Only Small Changes in FOMC Statement and Economic Projections
The second FOMC meeting of the year finished this afternoon. In addition to a statement, the Fed released its economic projections, and Chairman Bernanke gave a briefing to the press. As expected, no policy changes were announced. In fact, the statement was very close to the January statement. There were just some minor changes to the FOMC’s view of the economy. One example is a slightly stronger view of job growth:
Employment has continued to expand at a moderate pace but the unemployment rate remains elevated.
Labor market conditions have shown signs of improvement in recent months but the unemployment rate remains elevated.
Another small change was the addition of fiscal policy risks:
Household spending and business fixed investment advanced, and the housing sector has shown further improvement.
Household spending and business fixed investment advanced, and the housing sector has strengthened further, but fiscal policy has become somewhat more restrictive.
Most everything else in the FOMC statement remained the same. Just like in January, only Esther George dissented in the vote. The statement provided the reason for her dissent:
who was concerned that the continued high level of monetary accommodation increased the risks of future economic and financial imbalances and, over time, could cause an increase in long-term inflation expectations.
In the economic projections, the Fed slightly reduced its forecast for 2013 GDP growth and inflation growth. The forecast for the 2013 unemployment rate improved slightly with the upper range of the unemployment rate forecast falling from 7.7% to 7.5%.
With slow growth and an elevated unemployment rate, we should expect a long wait before we see higher rates. A large majority on the Fed (14 out of 19) still don’t see any policy firming before 2015.
After Chairman Bernanke’s opening remarks, he took several questions from the reporters. One common theme in his answers was that he and the FOMC will need to see a sustained improvement for several months in the economy and in the unemployment rate before any policy firming will take place. So it’s clear savers have a long wait for higher rates.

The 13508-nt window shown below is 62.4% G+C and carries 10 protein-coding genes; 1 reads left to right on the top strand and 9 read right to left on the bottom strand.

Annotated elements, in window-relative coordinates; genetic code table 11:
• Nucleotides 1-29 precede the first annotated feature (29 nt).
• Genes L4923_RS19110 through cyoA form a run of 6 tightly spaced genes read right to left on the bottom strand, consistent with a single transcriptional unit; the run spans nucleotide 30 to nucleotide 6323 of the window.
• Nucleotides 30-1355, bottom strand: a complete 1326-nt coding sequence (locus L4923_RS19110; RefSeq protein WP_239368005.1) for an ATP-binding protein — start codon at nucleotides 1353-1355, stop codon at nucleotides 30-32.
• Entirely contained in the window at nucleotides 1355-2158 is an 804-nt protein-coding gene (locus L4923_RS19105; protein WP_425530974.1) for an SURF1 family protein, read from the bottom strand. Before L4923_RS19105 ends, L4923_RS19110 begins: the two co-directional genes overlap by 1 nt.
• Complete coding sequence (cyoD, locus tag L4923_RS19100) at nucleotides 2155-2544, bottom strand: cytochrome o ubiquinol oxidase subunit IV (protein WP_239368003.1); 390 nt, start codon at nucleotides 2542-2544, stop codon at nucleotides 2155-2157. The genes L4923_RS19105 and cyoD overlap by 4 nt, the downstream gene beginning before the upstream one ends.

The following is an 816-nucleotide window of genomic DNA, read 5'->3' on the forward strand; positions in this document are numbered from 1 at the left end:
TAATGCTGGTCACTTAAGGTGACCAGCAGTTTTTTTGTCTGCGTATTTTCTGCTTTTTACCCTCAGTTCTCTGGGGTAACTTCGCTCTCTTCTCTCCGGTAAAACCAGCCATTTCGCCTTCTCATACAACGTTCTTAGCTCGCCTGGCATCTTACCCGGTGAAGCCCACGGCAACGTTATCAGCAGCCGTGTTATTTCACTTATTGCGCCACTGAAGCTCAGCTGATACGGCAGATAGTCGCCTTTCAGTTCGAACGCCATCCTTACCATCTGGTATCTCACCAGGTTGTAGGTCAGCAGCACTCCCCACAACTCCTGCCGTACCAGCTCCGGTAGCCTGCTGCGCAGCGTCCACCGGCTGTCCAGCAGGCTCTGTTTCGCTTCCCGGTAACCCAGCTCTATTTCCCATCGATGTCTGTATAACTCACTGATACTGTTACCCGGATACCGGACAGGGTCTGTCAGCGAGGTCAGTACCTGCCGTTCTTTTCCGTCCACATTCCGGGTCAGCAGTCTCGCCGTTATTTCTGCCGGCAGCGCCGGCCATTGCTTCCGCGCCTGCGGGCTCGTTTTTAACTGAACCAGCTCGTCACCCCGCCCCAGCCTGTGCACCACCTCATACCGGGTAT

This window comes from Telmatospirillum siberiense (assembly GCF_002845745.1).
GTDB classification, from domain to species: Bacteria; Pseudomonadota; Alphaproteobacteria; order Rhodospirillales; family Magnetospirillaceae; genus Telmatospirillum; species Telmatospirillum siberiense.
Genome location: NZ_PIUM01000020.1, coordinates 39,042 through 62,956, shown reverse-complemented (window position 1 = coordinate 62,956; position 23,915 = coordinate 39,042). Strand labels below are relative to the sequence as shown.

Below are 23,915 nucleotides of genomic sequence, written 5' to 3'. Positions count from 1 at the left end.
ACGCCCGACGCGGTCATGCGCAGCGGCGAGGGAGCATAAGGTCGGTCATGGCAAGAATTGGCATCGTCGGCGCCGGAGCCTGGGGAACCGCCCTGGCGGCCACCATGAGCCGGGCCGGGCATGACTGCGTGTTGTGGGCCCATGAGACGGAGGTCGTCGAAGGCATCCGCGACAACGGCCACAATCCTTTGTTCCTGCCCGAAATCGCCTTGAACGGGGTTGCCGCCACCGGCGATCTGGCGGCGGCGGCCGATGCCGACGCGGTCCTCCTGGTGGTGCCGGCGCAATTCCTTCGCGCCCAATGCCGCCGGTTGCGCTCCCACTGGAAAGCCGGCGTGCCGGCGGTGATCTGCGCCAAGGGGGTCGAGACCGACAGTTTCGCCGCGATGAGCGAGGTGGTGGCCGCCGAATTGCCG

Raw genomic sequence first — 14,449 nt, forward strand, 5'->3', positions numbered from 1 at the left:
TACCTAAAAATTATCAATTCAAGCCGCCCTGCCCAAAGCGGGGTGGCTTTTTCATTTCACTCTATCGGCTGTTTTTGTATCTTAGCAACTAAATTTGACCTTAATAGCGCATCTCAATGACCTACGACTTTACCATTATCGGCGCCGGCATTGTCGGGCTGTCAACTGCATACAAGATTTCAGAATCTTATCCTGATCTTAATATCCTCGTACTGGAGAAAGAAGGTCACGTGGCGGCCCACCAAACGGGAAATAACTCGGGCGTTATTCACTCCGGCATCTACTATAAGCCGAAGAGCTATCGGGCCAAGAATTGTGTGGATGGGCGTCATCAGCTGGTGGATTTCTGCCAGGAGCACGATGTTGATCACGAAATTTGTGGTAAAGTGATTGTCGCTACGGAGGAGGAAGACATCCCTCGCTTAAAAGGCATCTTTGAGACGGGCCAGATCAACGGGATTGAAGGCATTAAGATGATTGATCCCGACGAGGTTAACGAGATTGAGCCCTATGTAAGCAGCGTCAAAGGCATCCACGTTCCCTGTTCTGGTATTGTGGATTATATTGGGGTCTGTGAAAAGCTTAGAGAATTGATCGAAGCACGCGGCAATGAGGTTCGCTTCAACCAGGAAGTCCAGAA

One interesting question came from a NYT reporter who asked Chairman Bernanke when was the last time he spoke with someone who’s unemployed. This seemed to be intended to pressure Chairman Bernanke to be more dovish in the monetary policy in hopes that it will help to reduce the unemployment rate. Chairman Bernanke stressed that there’s a question of effectiveness and there are risks and costs that must be carefully monitored. For those who can’t wait for Chairman Bernanke to leave, this reminds us that we could easily get a more dovish chairman who has less concern for the questions of effectiveness, costs and risks of extreme accommodation policies.
A few reporters asked questions about Cyprus and its possible effect on the U.S. economy. Chairman Bernanke explained that it’s a tiny economy with some unique issues, and it shouldn’t have direct implications on the U.S. economy unless depositors in other countries start losing confidence in their banks. One reporter asked if there is any chance that such a tax on deposits could be levied in the U.S. Chairman Bernanke said it would be “extremely unlikely”. He also mentioned that the FDIC actually increased its deposit insurance guarantee during the U.S. economic crisis.
Future FOMC Meetings
The next two FOMC meetings are scheduled for April 30/May 1 and June 18/19. The June meeting will include the summary of economic projections and a press conference by Bernanke.